Washington D.C., Aug 4, 2012 / 16:06 pm
Cardinal Daniel N. DiNardo of Galveston-Houston urged members of Congress to take swift action against the federal contraception mandate as it goes into effect for many employers around the country.
The cardinal emphasized that the U.S. bishops "continue to advocate for life-affirming health care for all, especially for poor and vulnerable people," but added that they "do not see this policy as a step in that direction."
In an August 3 letter to members of Congress, Cardinal DiNardo, who chairs the Committee on Pro-Life Activities for the U.S. Conference of Catholic Bishops, spoke out against a federal mandate that requires employers to provide health insurance plans that cover contraception, sterilization and early abortion-inducing drugs, even if doing so violates their consciences.
The mandate's initial implementation began on August 1, and the regulation now applies to the majority of U.S. employers as soon as they begin or renew their health insurance plan. Non-profit employers that do not already provide this coverage due to religious convictions are given a "safe harbor" from the mandate until August 1, 2013.
The cardinal lamented that "despite widespread opposition to this coercive policy by religious organizations, lawmakers and the general public, Congress has still taken no action to counter it."
He noted that the Senate tabled a "corrective proposal" by a mere 51 votes, after false claims arose that it would prevent Americans from receiving the health care protections they have under existing laws.
And while the House has incorporated a similar proposal into its Health and Human Services appropriations bill for Fiscal Year 2013, it appears that "this legislation will not be considered until next March, months after the mandate has been imposed on most employers," he said.
Insisting that Congressional action is "overdue," Cardinal DiNardo observed that the mandate also requires coverage of "counseling and education" to promote the objectionable products to women and girls of childbearing age.
And this coverage will be "automatically" imposed on employees and their dependent teenage children, despite any religious or moral objections they might have, he said.
Furthermore, with its "grudging and arbitrary" view of religious freedom, the mandate completely lacks an exemption for non-religious businesses operated by "devout individuals and families" whose moral convictions forbid them to offer the required coverage, the cardinal warned.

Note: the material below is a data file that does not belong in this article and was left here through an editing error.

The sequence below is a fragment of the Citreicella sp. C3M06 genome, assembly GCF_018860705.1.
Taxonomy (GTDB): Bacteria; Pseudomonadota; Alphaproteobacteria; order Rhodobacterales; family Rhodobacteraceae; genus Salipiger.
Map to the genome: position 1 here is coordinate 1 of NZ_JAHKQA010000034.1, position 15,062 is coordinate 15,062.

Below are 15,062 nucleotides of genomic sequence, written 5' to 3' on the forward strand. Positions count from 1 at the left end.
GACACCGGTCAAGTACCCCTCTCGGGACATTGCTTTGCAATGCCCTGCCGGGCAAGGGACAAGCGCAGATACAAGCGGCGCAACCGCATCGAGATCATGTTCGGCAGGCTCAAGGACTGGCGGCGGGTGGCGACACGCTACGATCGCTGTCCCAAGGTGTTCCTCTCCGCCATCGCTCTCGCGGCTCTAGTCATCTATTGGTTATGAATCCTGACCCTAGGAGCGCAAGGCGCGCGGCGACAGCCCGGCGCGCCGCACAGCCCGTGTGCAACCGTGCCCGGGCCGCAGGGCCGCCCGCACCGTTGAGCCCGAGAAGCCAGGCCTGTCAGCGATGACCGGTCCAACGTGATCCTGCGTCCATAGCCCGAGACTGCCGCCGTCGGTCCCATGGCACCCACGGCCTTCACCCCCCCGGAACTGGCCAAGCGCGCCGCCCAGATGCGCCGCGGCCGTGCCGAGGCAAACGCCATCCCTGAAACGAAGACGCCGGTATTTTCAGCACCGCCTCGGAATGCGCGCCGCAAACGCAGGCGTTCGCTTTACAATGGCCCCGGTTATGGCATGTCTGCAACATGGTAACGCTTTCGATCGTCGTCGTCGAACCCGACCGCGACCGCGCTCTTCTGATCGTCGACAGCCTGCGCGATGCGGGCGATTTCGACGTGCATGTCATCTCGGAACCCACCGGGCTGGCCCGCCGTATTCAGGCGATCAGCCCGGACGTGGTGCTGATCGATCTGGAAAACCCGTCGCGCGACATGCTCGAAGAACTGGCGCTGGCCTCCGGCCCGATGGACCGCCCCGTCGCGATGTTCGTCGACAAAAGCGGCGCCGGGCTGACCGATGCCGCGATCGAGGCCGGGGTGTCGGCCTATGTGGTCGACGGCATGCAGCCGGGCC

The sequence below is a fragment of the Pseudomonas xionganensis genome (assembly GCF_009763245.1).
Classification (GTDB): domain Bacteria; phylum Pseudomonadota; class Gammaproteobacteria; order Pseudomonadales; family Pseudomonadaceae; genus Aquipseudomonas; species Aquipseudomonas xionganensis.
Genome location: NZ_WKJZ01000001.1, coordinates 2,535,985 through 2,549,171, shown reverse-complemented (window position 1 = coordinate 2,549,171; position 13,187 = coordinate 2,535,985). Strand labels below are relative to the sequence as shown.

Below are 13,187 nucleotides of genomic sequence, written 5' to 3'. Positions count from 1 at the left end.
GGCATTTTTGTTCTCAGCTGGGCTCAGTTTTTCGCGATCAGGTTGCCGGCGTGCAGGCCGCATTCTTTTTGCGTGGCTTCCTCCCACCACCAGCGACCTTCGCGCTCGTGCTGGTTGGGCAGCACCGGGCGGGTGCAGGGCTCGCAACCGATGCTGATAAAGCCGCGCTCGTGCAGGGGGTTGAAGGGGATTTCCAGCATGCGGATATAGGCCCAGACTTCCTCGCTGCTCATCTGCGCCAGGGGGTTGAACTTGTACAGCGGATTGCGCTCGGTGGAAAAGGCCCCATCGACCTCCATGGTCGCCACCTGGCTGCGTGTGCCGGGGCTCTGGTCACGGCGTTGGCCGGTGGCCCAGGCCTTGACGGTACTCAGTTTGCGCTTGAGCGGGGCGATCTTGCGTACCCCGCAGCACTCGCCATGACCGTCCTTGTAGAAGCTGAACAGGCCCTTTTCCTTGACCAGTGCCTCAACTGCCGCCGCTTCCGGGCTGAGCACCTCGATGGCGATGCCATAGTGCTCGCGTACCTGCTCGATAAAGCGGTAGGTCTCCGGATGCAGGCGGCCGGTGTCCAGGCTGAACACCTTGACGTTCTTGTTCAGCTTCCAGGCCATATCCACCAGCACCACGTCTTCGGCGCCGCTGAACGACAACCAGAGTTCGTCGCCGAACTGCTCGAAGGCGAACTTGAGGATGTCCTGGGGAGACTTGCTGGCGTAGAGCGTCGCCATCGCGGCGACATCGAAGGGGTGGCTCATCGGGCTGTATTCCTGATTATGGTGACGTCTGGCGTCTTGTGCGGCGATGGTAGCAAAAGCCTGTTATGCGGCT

Even though these employers have been offering health coverage that they find acceptable without any complaint from employees, they will now be penalized with a tax of $100 a day per employee for continuing this practice, he said.
He pointed to four pending lawsuits against the mandate, filed by Catholic business owners in Colorado, Michigan, Missouri and Pennsylvania, as well as Legatus, an association of approximately 2,000 Catholics who are committed to operating their companies in accordance with their faith.
The administration argues that these businesses are entirely secular and therefore have "no claim on religious freedom," he said. "In effect, if an organization is 'for profit,' it is not allowed to be 'for' anything else."
The cardinal welcomed a July 27 decision by federal district judge John Kane to grant a preliminary injunction blocking the mandate from being enforced against one Catholic-owned company that makes heating and air conditioning units in Colorado.
However, he noted that this injunction is only temporary and does not apply to the dozens of other nonprofit organizations and for-profit employers that have filed lawsuits against the mandate. These plaintiffs will continue to press for the courts to protect their right to religious liberty.
Recognizing that "timely and uniform protection of these rights cannot be expected from the current lengthy judicial process," Cardinal DiNardo urged lawmakers to address the issue without delay.
"The fundamental importance of the religious freedom issue at stake demands a timely congressional response," he said.